How much of a watershed is Wembley woe for Swansea City?
Missing out on promotion to the Premier League is, of course, hugely disappointing.
But it throws up a host of questions and a lorry load of uncertainty – not least over the future of head coach Steve Cooper.
Just as a prophet is not always recognised in his own land, Cooper appears not be adored by Swansea City fans.
But his talents are clearly recognised around the rest of football and links with other jobs can hardly be ignored.
Wembley heartache cannot mask the establishment of Cooper in his two seasons at the club.
In his first full season at the helm, Cooper inspired a late surge to the play-off semi-finals, notably with his recruitment of youngsters Marc Guehi from Chelsea and Rhian Brewster, then of Liverpool.
This term, he has defied pessimism among many observers at the start of the season, little financial backing from the owners and the extra demands of a packed Covid-wracked campaign, to earn a club record equalling Championship points tally and ultimate disappointment in the play-off final.
He also lost the services of Wales defender Joe Rodon at the heart of the defence as he was sold to Tottenham Hotspur.
Defensively Cooper coped. The failure to sign an out-and-out striker in January – as he had so successfully done with Brewster a year previously – ensured there was insufficient firepower to make a burst for the top two.
Some Swansea fans will insist the football is nothing like as attractive as in the days of Brendan Rodgers and Michael Laudrup. But with the manpower available that was not a surprise and usually Swansea found a way. Until Wembley.
So what next? There are clearly major doubts over the future of highest earner Andre Ayew, whose is out of contract this summer. The Ghana captain has been a real talisman, but his quality is deserving of a higher stage and finances may dictate there is no option.
Wales defender Connor Roberts and captain Matt Grimes have impressed throughout the season – and in Roberts’ case, the international stage. Chelsea loanee Marc Guehi looks a cut above the Championship, Newcastle goalkeeper Freddie Woodman’s future could also be in doubt.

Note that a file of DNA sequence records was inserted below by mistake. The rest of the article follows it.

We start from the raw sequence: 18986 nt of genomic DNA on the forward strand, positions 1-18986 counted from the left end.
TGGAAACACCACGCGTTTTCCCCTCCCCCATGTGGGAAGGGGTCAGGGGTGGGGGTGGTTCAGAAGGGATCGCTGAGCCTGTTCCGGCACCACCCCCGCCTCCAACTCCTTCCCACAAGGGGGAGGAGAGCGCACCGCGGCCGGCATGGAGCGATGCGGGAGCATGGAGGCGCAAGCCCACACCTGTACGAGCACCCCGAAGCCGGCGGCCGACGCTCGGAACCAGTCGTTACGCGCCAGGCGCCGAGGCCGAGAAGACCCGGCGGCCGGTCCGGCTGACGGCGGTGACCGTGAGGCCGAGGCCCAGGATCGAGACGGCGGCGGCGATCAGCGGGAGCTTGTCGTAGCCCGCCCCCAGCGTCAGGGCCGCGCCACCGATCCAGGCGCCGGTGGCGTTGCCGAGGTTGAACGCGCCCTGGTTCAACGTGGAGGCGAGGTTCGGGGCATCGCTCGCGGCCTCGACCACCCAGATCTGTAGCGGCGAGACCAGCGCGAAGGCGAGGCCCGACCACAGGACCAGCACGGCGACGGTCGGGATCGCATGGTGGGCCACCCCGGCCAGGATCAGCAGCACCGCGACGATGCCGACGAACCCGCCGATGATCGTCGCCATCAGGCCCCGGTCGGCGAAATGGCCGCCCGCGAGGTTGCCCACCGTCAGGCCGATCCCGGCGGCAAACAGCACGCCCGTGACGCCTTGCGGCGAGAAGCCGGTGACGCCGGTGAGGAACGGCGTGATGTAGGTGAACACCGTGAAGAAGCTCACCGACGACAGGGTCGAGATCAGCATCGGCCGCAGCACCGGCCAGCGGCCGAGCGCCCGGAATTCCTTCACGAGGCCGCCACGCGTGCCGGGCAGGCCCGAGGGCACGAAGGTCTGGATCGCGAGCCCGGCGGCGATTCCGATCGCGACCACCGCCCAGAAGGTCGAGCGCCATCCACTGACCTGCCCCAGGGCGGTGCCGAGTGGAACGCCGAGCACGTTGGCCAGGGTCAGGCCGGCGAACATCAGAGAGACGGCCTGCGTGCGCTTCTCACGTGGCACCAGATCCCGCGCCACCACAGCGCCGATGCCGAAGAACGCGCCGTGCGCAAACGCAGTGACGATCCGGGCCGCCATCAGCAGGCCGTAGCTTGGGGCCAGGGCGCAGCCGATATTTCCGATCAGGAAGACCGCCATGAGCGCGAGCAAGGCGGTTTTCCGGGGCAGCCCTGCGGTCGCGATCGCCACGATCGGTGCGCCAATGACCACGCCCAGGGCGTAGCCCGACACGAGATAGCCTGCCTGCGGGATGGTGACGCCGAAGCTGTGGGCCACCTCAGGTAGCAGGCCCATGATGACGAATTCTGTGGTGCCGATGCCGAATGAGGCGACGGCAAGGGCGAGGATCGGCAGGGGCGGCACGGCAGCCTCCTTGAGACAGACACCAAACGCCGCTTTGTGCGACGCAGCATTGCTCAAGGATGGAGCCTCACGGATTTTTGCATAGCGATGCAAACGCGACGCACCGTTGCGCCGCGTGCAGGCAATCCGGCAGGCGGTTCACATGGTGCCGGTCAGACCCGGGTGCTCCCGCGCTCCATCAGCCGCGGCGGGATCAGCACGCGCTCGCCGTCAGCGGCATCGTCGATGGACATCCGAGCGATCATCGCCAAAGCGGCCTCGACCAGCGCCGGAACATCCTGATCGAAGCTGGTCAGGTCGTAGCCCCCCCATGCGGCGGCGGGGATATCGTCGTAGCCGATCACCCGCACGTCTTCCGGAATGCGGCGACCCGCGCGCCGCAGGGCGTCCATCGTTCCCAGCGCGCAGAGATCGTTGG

With Swansea losing parachute payments after this season and like every other club having to cope with Covid-19 enforced games behind closed doors virtually all this campaign, offers for Roberts or Grimes could be hard to refuse.
Then there is Cooper. He has friends in high places who can influence people. Having started at the Wrexham Academy, he was lured by Liverpool. Leading England under-17s to their World Cup victory in 2017 is a gold star on any CV. Gareth Southgate is a confidante.
The departure of chairman and chief executive Trevor Birch last autumn, appears to have left Cooper cocooned only by his tight-knit coaching team of Mike Marsh, Martyn Margetson and Alan Tate.
Cooper has a year left on his contract and would surely find it difficult to turn down the advances of a Premier League club like Crystal Palace. Even a Championship post with owners more ready to speculate to accumulate and with less manpower changes in the offing, would be enticing.
If Wembley was a swansong for Steve Cooper it is a sad end. And it may be he will only be really appreciated for the job he has done at the Liberty Stadium, when he has gone.